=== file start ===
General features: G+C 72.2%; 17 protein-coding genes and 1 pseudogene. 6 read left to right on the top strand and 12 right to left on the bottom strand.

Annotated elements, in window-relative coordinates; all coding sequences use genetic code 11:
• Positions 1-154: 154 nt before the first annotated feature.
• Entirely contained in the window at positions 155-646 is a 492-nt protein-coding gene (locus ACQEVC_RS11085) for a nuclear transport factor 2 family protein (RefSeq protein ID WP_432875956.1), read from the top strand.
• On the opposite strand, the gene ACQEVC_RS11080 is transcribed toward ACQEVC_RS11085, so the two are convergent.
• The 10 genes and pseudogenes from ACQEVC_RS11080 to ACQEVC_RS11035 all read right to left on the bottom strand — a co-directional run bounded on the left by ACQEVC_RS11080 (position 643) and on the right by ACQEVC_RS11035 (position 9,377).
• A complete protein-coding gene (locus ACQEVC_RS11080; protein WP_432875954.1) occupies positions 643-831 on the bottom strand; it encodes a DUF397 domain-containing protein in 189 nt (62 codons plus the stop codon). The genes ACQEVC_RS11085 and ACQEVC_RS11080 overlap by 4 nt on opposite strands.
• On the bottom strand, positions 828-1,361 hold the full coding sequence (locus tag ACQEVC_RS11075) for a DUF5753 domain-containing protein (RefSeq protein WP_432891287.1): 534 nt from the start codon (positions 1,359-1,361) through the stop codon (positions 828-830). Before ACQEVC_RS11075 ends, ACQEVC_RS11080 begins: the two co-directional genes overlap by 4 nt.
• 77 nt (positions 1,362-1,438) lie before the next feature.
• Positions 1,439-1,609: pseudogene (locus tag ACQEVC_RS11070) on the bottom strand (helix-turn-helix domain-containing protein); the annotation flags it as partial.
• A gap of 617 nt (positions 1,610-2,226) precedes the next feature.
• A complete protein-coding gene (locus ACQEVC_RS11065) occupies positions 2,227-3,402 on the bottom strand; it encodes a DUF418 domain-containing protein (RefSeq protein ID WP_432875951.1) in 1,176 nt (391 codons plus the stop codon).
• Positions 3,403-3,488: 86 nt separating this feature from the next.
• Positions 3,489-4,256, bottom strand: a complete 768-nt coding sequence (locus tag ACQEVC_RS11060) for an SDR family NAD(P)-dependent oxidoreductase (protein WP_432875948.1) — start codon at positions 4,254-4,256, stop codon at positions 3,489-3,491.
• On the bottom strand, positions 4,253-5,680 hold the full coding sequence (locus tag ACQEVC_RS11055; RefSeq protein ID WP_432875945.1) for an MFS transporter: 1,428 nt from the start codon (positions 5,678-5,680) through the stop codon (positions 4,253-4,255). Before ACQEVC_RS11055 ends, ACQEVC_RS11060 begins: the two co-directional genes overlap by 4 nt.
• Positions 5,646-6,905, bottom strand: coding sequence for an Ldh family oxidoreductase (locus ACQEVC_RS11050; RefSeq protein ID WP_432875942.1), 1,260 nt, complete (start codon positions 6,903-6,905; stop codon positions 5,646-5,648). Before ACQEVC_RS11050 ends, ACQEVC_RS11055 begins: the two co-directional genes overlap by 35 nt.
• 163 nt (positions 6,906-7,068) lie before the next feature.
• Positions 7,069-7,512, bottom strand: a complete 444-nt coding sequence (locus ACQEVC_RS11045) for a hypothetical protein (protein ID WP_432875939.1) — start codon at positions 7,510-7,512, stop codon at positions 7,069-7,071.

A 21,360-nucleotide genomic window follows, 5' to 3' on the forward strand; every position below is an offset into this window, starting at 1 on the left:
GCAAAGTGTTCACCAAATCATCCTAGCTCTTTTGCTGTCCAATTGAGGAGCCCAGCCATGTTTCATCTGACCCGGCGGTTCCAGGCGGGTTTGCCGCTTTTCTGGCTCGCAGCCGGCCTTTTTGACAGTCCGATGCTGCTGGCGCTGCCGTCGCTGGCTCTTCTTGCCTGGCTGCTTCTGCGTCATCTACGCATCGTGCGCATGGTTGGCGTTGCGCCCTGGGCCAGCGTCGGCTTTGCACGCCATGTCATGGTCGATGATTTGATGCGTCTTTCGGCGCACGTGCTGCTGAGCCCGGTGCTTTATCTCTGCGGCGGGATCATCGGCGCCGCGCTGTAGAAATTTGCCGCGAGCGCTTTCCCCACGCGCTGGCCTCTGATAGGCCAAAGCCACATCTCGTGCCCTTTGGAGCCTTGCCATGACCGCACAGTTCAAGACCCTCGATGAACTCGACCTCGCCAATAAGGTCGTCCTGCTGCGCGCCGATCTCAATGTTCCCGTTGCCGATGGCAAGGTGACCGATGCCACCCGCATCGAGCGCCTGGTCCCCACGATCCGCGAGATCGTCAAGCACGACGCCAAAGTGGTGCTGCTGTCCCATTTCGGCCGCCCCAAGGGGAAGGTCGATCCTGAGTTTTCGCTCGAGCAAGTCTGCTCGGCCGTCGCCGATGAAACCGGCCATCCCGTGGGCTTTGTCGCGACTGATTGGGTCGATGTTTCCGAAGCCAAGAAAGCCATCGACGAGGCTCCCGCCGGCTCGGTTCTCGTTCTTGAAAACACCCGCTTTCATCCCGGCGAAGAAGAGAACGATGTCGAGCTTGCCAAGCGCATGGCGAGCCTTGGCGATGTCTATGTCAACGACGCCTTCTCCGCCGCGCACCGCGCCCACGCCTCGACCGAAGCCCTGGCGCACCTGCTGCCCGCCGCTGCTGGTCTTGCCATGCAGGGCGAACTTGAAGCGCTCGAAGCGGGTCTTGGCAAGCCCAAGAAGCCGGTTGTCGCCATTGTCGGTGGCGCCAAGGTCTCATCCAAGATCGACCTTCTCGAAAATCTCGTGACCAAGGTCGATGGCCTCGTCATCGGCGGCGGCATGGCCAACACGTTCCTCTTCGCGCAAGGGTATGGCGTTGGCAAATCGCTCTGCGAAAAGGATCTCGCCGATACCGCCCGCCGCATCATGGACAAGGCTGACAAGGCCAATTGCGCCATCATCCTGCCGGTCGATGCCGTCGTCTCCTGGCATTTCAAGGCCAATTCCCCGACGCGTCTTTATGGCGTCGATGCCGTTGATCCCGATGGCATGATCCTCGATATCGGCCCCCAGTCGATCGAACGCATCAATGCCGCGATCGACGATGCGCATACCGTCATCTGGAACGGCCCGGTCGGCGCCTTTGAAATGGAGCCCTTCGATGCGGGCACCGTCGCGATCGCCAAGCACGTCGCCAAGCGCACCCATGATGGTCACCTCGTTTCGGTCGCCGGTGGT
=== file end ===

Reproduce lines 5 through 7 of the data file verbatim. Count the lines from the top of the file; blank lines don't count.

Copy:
• On the opposite strand, the gene ACQEVC_RS11080 is transcribed toward ACQEVC_RS11085, so the two are convergent.
• The 10 genes and pseudogenes from ACQEVC_RS11080 to ACQEVC_RS11035 all read right to left on the bottom strand — a co-directional run bounded on the left by ACQEVC_RS11080 (position 643) and on the right by ACQEVC_RS11035 (position 9,377).
• A complete protein-coding gene (locus ACQEVC_RS11080; protein WP_432875954.1) occupies positions 643-831 on the bottom strand; it encodes a DUF397 domain-containing protein in 189 nt (62 codons plus the stop codon). The genes ACQEVC_RS11085 and ACQEVC_RS11080 overlap by 4 nt on opposite strands.